Annual quest for ‘once-in-a-lifetime’ fish lasts 35 minutes

Julie Riddle
Associated Press

Onaway, Mich. — Hope springs eternal on Black Lake in February.

In single-digit temperatures on a Saturday, Feb. 5, morning, about 600 fishermen and -women on Black Lake in Presque Isle and Cheboygan counties peered into watery rectangles, hoping to be among the lucky few to take home one of the state’s annual allotment of lake sturgeon.

Just 35 minutes after the season opened, a fisherman pulled the last of the season’s harvest out of the water, The Alpena News reports.

Jerry Perrin, of Au Gres, carries a 47-inch sturgeon he caught as one of six successful fishermen during the 2022 sturgeon season on Black Lake north of Onaway, Mich., as Jenny Olsen, co-host and producer of television program Michigan Out of Doors, records him Feb. 5, 2022.

“You should have been in the shanty,” said Jerry Perrin, of Au Gres, of the celebration after he speared the season’s third sturgeon at 8:14 a.m. “Things got pretty crazy.”

Just after sunrise, colorful fishing shanties spread across Black Lake as a text message to participants announced the start of the shortest fishing season of the year.

The protected lake sturgeon – which can grow to 7 feet long, weigh 200 pounds, and live for 100 years, according to the Michigan Department of Natural Resources – faced dramatic population decline in the past 150 years.

Now, the DNR says any lake sturgeon caught in the state must be released immediately. An exception comes during a brief frenzy of fishing activity for a few hours — or even minutes — each year.

The DNR permits the harvest of six sturgeon from Black Lake, where an estimated population of 1,100 to 1,200 adults makes the lake one of the last strongholds of the fish in Michigan, according to DNR Senior Fisheries Biologist Tim Cwalinski.

On Feb. 5, only DNR officers, watchfully standing near snowmobiles and listening for shouts, appeared outside as the early-morning sun fell across a crowded but silent lake.

Inside the shanties and sheds, first-time sturgeon hopefuls and long-timers with decades of experience perched on milk crates or stood next to hand-sawn 2-foot by 3-foot holes, multi-pronged spears raised as they peered into lime-green water, hoping a giant fish would swim by.

Ten minutes after the season began, cell phones across the ice buzzed and dinged.

“Fish on the ice,” a DNR officer exclaimed, checking his watch with raised eyebrows.

One minute later, a second text alerted anglers that the season was already one-third of the way to its close.

Just 35 minutes after it began, the season closed with a final text, cheers from a distant shanty carrying across the frozen lake.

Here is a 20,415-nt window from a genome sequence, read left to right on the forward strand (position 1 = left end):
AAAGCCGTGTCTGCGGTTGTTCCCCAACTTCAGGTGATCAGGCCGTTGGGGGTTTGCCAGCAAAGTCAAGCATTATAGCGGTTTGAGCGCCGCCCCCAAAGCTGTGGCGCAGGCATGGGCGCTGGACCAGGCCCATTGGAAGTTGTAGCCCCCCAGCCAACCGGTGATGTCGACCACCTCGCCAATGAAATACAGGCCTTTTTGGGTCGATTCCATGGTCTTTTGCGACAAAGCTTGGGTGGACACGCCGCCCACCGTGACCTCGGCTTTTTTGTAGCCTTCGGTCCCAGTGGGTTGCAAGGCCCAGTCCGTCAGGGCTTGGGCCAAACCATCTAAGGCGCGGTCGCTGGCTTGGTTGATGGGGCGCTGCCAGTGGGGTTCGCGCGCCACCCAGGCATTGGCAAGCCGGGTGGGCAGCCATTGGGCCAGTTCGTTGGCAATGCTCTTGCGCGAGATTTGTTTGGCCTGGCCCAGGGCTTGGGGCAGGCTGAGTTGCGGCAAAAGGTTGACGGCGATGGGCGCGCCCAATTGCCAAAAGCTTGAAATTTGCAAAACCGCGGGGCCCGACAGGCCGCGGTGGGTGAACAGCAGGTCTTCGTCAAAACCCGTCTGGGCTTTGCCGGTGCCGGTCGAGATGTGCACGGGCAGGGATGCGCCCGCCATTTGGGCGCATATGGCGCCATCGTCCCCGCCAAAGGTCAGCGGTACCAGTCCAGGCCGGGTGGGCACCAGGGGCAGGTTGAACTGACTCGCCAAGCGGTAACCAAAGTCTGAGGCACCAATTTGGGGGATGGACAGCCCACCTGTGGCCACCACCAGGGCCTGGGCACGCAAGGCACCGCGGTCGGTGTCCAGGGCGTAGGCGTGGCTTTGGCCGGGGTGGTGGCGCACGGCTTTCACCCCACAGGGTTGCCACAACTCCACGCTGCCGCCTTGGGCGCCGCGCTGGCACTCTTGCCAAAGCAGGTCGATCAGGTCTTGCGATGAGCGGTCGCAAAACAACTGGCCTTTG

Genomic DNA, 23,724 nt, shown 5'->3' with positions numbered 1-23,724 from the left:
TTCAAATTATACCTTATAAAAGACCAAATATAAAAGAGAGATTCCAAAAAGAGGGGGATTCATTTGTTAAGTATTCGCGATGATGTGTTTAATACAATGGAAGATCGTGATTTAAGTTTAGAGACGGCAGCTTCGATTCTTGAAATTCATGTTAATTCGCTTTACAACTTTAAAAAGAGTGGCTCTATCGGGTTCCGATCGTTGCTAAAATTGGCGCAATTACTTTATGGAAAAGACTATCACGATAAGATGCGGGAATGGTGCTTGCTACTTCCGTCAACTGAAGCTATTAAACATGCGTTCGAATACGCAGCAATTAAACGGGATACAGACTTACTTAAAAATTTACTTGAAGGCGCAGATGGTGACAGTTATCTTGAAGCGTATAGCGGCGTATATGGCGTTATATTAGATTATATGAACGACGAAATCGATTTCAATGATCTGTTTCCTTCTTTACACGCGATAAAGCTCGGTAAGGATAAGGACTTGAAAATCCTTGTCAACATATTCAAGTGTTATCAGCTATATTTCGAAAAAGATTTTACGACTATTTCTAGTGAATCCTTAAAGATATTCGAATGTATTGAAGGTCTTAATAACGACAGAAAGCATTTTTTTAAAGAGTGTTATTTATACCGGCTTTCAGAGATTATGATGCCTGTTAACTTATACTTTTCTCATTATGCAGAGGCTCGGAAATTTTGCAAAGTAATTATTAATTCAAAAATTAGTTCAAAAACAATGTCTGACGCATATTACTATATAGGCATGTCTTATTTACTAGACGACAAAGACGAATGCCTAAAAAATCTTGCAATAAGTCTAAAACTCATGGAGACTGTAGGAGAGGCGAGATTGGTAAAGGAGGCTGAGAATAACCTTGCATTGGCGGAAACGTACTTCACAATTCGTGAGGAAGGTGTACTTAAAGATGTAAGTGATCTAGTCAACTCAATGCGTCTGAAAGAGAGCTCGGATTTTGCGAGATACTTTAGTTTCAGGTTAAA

Within minutes, dozens of anglers emerged from their shanties, smiling, laughing, and shaking their heads.

For all but six of them, this had not been their year.

“To be honest, we didn’t expect to catch anything,” said upbeat angler Jeff Jeurink, of Allendale, as he began dismantling his shanty.

William Walraven, of Harrison, hadn’t even had time to finish his beer before the season was over, he said, cheerfully shrugging off lack of fishing success during his first try for a sturgeon.

William Bailey, of Traverse City, didn’t get to try for a fish because his fishing partner didn’t show up with a saw. As a tribal member, he’ll have another chance, though, Bailey said.

“That’s it,” he said, of the fishing event even shorter than last year’s two-hour season. “It was over as soon as it started.”

Outside another shanty, a family chatted as they unscrewed stakes from the ice.

“We didn’t catch any fish today,” sing-songed Parker Roeske, 4, delighted with the family’s outing despite having no trophy to take home.

The family has seen only one sturgeon in their 12 years of participating in the fishing season, her mother, Denise Roeske, of Frankenmuth, said.

“It’s a once-in-a-lifetime fish,” she said. “So you spend your whole life trying for that one time.”

Watery thunks and cracks sounded from the ice as pickup trucks and four-wheelers drove across the lake, some pulling tiny buildings toward the shore. Before long, the local restaurants would be full of breakfasting anglers sharing tall tales, Denise Roeske said.

Several miles away, DNR officers at a field office fussed over the six lucky anglers who brought in their sturgeon to be weighed, measured, and checked for DNR identification tags.

A 5-foot long, 67-pound male, the second catch of the day, had been captured and recorded by the DNR every two years since 2002, Cwalinski said.

Successful fisherman Perrin – now known as “Sturgeon Jerry” by his buddies — bought his fishing spear in a Black Lake parking lot last year from an angry angler tired of not catching anything.

This year, in his first attempt, Perrin brought home one of the most coveted outdoorsman prizes in the state.

He plans to mount the fish, unlike Scott Williams, of Millersburg, who thought he’d turn his 46-inch catch into dinner.

Williams has speared several sturgeon, but this year’s catch was his first from Black Lake in 22 years.

As the last of the registering anglers headed home, Nathan Traver, of Houghton Lake, and James Schwartz, of Roscommon, pulled into the DNR parking lot.

The first to arrive at the lake at 4:55 a.m., the unlucky anglers hoped they’d at least get to glimpse one of the mysterious giants that swim the depths of Black Lake.

They’d done the math, they said, and knew they’d had a 1% chance of going home with a sturgeon.

Would they try again next year?

“Oh, definitely,” Schwartz said. “One hundred percent.”